[1587] Clonality and TP53 Mutation Analysis of Focal Nodular Hyperplasia of the Liver

KB Hodges, S Zheng, OW Cummings, R Saxena, S Zhang, M Wang, L Cheng. Indiana University School of Medicine, Indianapolis, IN; North China Coal Medical College, Tangshan, China

Background: Focal nodular hyperplasia (FNH) is considered a benign tumor of the liver. The pathogenesis and biologic nature of FNH is not clear. It has been proposed that FNH might be a benign reactive lesion related to hyperperfusion of blood caused by local arterial malformation. However, the clonality status of FNH is not well established. We sought to determine the clonality and TP53 mutation status of FNH to better characterize the nature of FNH in these patients.
Design: We analyzed 15 cases of FNH from female patients who underwent surgical resection of their lesions. All cases of FNH were diagnosed according to published criteria; all cases showed classic FNH features. Laser-capture microdissection of tumor and normal tissue from each patient was performed on sections with a PixCell II Laser Capture Microdissection system. Cell clusters were microdissected from multiple separate locations within a nodule of FNH to avoid the artifact of a monoclonal patch. Approximately 600-1000 cells of each FNH were microdissected from 5 micron histological sections. Normal tissue microdissected from the same patient was used as a control. The dissected tissue was incubated overnight in digestion buffer and proteinase K at 37°C. Genomic DNA was extracted and analyzed for X-chromosome inactivation status and TP53 mutations in exons 5, 7 and 8 by direct DNA sequencing. Correlations between clonality and different clinical variables were analyzed using chi-square test. A p-value of 0.05 was considered significant.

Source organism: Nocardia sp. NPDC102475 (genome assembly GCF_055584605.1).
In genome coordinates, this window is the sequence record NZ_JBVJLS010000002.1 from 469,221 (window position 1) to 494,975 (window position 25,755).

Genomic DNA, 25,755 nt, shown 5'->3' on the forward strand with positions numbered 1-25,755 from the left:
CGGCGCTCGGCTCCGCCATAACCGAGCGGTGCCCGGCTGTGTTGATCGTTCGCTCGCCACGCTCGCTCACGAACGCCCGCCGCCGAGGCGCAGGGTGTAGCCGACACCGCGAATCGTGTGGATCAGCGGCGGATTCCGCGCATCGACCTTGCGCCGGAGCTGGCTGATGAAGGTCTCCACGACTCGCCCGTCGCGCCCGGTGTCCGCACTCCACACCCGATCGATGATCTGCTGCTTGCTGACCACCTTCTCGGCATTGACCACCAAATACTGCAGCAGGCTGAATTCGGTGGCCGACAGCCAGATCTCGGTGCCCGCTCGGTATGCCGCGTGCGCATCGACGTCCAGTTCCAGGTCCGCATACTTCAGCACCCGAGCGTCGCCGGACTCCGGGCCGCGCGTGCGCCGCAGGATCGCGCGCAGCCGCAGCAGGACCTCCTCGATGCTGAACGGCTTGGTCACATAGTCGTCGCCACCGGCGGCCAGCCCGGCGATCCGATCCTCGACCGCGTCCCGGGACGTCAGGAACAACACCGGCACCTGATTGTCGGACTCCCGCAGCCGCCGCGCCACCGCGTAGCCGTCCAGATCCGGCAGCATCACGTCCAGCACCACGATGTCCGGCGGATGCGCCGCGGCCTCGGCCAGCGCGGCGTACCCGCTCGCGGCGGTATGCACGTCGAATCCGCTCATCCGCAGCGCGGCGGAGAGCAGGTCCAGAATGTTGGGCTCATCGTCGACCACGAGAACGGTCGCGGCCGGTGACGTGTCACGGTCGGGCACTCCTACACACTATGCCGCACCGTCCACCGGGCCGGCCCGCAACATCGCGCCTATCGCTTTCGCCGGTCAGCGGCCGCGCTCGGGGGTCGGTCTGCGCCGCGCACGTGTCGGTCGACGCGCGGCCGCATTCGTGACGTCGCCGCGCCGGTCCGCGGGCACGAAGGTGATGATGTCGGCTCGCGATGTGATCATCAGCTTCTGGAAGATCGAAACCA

Results: The patients' age ranged from 16 to 54 (mean, 36 years). The sizes of the lesions ranged from 2 to 11.7 cm (mean, 5.1 cm). None had history of hepatitis viral infection or cirrhosis. Thirteen out of 15 cases (87%) were informative in our X-chromosome inactivation analyses. A nonrandom X-chromosome inactivation pattern was observed in 4 of the 13 (31%) informative cases. A random pattern of X-chromosome inactivation was observed in 9 of 13 (69%) informative cases. The clonality status was not associated with any of the clinical-pathological parameters including age and nodule size. No TP53 mutations were detected in any of the cases.
Conclusions: Our data indicate that a significant proportion of FNH have a monoclonal origin, suggesting that these lesions are neoplastic in nature rather than reactive. The lack of mutation in the TP53 gene supports the notion that FNH is a benign entity.
Category: Liver & Pancreas

Monday, March 22, 2010 1:00 PM

Poster Session II # 194, Monday Afternoon


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